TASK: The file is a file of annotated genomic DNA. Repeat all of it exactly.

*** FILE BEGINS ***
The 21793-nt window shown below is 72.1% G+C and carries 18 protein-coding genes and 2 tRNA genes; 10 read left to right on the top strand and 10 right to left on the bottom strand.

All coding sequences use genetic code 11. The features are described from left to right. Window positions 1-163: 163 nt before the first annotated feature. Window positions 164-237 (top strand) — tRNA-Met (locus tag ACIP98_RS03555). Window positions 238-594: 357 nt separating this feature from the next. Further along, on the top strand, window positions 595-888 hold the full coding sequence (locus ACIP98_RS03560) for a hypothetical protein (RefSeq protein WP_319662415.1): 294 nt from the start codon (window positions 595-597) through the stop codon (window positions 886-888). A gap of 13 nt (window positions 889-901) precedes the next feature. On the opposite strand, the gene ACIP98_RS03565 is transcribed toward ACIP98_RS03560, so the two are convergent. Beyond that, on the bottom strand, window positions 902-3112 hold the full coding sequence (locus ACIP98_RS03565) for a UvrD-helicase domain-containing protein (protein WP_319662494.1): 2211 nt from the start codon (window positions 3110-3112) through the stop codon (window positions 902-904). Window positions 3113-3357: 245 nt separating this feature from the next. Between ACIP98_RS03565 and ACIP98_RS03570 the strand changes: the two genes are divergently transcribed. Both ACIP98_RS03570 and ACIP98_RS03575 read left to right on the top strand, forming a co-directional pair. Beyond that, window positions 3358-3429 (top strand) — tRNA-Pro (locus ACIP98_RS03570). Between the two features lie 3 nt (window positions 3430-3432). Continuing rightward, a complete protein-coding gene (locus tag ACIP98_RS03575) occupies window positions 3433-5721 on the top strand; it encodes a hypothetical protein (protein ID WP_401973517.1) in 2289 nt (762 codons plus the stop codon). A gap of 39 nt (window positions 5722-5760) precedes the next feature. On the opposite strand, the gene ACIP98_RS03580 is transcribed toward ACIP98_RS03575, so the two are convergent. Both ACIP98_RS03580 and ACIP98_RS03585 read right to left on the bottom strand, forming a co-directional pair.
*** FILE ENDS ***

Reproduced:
The 21793-nt window shown below is 72.1% G+C and carries 18 protein-coding genes and 2 tRNA genes; 10 read left to right on the top strand and 10 right to left on the bottom strand.

All coding sequences use genetic code 11. The features are described from left to right. Window positions 1-163: 163 nt before the first annotated feature. Window positions 164-237 (top strand) — tRNA-Met (locus tag ACIP98_RS03555). Window positions 238-594: 357 nt separating this feature from the next. Further along, on the top strand, window positions 595-888 hold the full coding sequence (locus ACIP98_RS03560) for a hypothetical protein (RefSeq protein WP_319662415.1): 294 nt from the start codon (window positions 595-597) through the stop codon (window positions 886-888). A gap of 13 nt (window positions 889-901) precedes the next feature. On the opposite strand, the gene ACIP98_RS03565 is transcribed toward ACIP98_RS03560, so the two are convergent. Beyond that, on the bottom strand, window positions 902-3112 hold the full coding sequence (locus ACIP98_RS03565) for a UvrD-helicase domain-containing protein (protein WP_319662494.1): 2211 nt from the start codon (window positions 3110-3112) through the stop codon (window positions 902-904). Window positions 3113-3357: 245 nt separating this feature from the next. Between ACIP98_RS03565 and ACIP98_RS03570 the strand changes: the two genes are divergently transcribed. Both ACIP98_RS03570 and ACIP98_RS03575 read left to right on the top strand, forming a co-directional pair. Beyond that, window positions 3358-3429 (top strand) — tRNA-Pro (locus ACIP98_RS03570). Between the two features lie 3 nt (window positions 3430-3432). Continuing rightward, a complete protein-coding gene (locus tag ACIP98_RS03575) occupies window positions 3433-5721 on the top strand; it encodes a hypothetical protein (protein ID WP_401973517.1) in 2289 nt (762 codons plus the stop codon). A gap of 39 nt (window positions 5722-5760) precedes the next feature. On the opposite strand, the gene ACIP98_RS03580 is transcribed toward ACIP98_RS03575, so the two are convergent. Both ACIP98_RS03580 and ACIP98_RS03585 read right to left on the bottom strand, forming a co-directional pair.